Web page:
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After 26 Years, the Game Arcade at Sound View Closes For Good

Owner Paul Massore and his wife Cecelia of Montville are retiring.

 

For decades, families summering at Sound View Beach in Old Lyme have followed a well-worn path from the ice cream shop to the Carousel to the Arcade to play video and carnival games. Today, however, the doors to the Arcade are closed for good. 

After 26 years at Sound View, arcade owner Paul Massore and his wife Cecelia of Montville are retiring. "It's time to retire," said Paul Massore. "I'm 72 years old!"

"It's sad," said Brian Carra, 38, of Somers, whose family owns five cottages on Swan Avenue. "I've been coming here as long as I can remember and now I take my kids here."

Massore, who also ran American Billiards in Groton for 18 years until he sold that business four years ago, said he plans to sell all the games. Massore said he's not going to miss going to work. In hindsight, he said, he probably should have retired seven years ago when he suffered a stroke.  

Massore said he sees a lot of people who came to the arcade as kids returning now with their own children. Many of them rent the same cottages the same weeks year after year. Over the past few years, however, he said, "A lot of people have been missing. It's cheaper to get a motel."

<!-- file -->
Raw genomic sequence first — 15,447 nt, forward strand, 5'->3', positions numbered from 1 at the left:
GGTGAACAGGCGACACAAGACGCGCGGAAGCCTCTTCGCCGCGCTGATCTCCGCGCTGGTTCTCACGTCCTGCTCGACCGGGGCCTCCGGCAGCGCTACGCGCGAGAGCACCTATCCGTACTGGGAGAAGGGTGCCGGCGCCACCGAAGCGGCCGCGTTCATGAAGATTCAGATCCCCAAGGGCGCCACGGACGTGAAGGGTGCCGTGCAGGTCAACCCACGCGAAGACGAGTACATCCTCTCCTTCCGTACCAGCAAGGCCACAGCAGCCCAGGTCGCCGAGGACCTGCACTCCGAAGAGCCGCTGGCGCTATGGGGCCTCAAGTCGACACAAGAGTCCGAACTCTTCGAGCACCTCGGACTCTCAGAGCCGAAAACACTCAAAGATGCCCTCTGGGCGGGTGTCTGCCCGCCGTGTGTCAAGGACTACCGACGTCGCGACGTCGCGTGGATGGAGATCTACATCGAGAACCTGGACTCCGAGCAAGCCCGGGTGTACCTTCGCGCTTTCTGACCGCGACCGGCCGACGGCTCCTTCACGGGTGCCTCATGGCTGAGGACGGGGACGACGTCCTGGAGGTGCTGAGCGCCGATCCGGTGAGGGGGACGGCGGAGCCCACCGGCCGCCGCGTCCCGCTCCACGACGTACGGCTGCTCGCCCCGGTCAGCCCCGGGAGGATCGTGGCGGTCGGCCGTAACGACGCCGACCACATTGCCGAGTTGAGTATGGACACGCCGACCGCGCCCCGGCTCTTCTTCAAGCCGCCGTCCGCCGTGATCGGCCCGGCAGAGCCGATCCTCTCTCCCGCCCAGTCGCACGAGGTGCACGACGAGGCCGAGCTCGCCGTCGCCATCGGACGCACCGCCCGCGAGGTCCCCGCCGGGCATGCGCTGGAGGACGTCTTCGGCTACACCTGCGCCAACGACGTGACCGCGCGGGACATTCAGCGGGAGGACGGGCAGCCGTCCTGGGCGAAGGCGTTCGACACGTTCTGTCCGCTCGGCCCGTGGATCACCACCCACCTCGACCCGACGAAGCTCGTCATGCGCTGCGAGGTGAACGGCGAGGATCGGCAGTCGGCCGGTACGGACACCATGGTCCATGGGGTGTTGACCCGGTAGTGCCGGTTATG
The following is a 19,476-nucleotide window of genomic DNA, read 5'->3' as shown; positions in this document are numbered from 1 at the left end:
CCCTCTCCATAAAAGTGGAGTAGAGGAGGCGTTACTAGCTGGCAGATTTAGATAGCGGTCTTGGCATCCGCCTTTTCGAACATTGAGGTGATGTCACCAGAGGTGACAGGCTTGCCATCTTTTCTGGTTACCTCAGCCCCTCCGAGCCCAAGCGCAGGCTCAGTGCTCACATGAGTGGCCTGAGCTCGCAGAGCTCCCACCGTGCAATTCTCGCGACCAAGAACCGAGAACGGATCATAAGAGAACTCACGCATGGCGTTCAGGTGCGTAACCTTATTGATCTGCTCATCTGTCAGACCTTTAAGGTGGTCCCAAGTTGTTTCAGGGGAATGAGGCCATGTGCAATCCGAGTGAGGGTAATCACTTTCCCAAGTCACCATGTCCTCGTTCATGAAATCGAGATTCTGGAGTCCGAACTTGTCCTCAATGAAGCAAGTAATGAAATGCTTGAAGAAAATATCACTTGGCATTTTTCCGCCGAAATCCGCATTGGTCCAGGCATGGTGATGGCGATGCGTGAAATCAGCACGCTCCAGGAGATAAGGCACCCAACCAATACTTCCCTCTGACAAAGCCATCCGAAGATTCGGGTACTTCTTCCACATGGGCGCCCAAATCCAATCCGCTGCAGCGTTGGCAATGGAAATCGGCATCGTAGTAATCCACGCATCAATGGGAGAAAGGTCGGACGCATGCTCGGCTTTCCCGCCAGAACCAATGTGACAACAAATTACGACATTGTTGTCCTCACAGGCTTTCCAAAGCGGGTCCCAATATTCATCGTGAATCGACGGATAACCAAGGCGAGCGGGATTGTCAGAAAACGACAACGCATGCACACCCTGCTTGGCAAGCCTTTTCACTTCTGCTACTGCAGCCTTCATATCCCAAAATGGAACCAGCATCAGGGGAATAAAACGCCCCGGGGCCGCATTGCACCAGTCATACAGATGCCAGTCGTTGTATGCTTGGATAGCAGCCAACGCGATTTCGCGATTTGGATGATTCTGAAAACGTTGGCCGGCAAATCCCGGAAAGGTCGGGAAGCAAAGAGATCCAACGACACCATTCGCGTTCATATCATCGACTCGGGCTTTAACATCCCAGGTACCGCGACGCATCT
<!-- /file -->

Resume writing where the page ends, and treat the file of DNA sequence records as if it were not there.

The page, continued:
The prices of cottage rentals went up a couple of years ago, Massore said, and a lot of his regular customers told him they were opting to stay at motels in Niantic instead of renting in Old Lyme. This year, he said, also seemed to put a lot of people off.

"I think it hurt a lot of the day businesses," he said.

Massore doesn't think the parking prices are entirely responsible for the drop in his business, however. As Massore didn't open until 6:30 p.m. and street parking was free after 5 p.m., he added, "It shouldn't have affected me at all."

"It's been very slow the past four years, ever since the recession," Massore said. "This year was the worst, I think. You're used to seeing the same customers every year and this year and last, all of a sudden you don't see them any more. I had the worst July I've ever had. Once you lose in July, you can't make it up in August." 

Over the years Massore has seen a lot of businesses come and go, although these days he said there are more going than coming. "The people that are here now are barely surviving," he said. 

Massore said the hot dog store in the space next door to the arcade only opened briefly in June. He isn't sure whether the building owner has a new tenant lined up for the space he rents but he's not sure that another arcade could make a go of it now that everyone has games at their fingertips on their smart phones, I-pads, and computer tablets.

Aside from the arcades at Foxwoods and the Mohegan Sun Casinos, there are no other arcades in the area, Massore said. He's been in the business since the days of Asteroids, Pac Man, and Donkey Kong but now, he noted, "I'm the last of a dying breed." 

The families at Sound View beach for whom a nightly visit to the arcade has been a long-standing tradition, however, will miss him—and the feeling is mutual. 

"I'll miss the people who come here most of all," said Massore. 

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